Most immigrant support groups say this fall's expected surge in Syrian refugee families will be far more manageable than the impromptu turmoil that characterized the first wave of arrivals, which began nearly 10 months ago.
Chris Friesen of the Immigrant Services Society of British Columbia says welcoming tens of thousands of people so quickly and with such little notice taught useful lessons and fostered valuable partnerships that will help smooth the process later this year.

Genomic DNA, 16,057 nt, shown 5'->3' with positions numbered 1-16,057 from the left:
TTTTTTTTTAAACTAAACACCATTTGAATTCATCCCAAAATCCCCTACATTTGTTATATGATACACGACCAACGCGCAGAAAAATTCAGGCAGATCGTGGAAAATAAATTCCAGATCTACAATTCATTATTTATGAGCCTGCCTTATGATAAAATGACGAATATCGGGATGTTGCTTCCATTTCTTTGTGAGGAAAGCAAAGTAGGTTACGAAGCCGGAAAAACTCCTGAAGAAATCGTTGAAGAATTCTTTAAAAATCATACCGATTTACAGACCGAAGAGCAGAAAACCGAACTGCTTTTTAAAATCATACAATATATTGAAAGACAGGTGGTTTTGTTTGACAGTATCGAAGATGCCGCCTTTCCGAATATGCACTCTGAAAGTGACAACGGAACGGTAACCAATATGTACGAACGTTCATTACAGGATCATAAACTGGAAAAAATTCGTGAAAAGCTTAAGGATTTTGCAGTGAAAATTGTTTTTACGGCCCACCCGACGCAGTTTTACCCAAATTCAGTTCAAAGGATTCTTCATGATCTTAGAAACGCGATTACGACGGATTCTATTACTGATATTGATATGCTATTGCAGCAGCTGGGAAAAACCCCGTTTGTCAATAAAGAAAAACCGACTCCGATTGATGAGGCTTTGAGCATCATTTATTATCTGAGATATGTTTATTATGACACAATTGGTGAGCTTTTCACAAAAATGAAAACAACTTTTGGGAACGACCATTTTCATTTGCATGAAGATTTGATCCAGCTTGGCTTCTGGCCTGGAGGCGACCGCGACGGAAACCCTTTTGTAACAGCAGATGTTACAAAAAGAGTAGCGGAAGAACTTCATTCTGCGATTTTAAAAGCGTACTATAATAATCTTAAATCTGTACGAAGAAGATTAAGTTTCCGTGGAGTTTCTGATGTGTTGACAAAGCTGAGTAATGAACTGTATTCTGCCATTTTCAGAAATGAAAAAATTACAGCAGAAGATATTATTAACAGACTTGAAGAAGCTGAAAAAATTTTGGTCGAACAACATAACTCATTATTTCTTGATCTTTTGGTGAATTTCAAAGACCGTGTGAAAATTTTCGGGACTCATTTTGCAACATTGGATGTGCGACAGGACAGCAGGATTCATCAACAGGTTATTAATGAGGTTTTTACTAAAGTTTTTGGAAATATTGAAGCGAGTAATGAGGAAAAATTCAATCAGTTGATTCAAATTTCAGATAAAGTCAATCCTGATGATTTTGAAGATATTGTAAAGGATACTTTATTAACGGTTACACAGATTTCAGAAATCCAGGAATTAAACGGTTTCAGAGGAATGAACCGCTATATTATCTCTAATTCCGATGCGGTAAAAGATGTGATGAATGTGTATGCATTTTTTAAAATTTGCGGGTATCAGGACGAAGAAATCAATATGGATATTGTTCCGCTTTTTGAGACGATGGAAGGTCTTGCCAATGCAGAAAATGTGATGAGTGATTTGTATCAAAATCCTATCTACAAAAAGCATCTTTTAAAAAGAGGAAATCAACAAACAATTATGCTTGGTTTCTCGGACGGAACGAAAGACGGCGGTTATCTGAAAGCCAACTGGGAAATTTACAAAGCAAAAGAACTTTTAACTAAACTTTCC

Friesen says those lessons include expanded children's programming, a more efficient housing support system and better measures to accommodate large families.
Mario Calla of COSTI Immigrant Services in the Toronto area says having months of preparation time, as opposed to just weeks, will also make a big difference.
Immigration Canada has brought in 19,000 government-assisted refugees so far this year.
That means 6,000 more are slated to arrive by the end of December in order for the federal government to meet its target of welcoming 25,000 government-assisted Syrian refugees in 2016.